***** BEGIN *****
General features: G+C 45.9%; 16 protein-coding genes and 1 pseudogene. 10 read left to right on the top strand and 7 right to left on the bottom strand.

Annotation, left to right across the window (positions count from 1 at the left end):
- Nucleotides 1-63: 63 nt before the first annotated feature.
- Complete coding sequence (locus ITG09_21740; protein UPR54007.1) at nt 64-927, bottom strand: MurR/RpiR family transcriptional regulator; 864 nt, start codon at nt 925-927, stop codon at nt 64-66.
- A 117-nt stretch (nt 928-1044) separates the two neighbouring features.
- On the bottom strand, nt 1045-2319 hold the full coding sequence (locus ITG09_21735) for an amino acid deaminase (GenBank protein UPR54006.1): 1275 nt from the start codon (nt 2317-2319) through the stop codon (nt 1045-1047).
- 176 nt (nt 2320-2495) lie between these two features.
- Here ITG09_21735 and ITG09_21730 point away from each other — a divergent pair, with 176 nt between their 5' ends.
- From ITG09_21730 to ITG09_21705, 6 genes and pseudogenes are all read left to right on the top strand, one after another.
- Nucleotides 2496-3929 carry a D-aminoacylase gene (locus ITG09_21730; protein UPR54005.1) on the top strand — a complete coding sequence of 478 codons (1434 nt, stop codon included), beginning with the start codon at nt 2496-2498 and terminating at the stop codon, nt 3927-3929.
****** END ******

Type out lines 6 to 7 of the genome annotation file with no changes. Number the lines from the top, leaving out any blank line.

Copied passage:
- On the bottom strand, nt 1045-2319 hold the full coding sequence (locus ITG09_21735) for an amino acid deaminase (GenBank protein UPR54006.1): 1275 nt from the start codon (nt 2317-2319) through the stop codon (nt 1045-1047).
- 176 nt (nt 2320-2495) lie between these two features.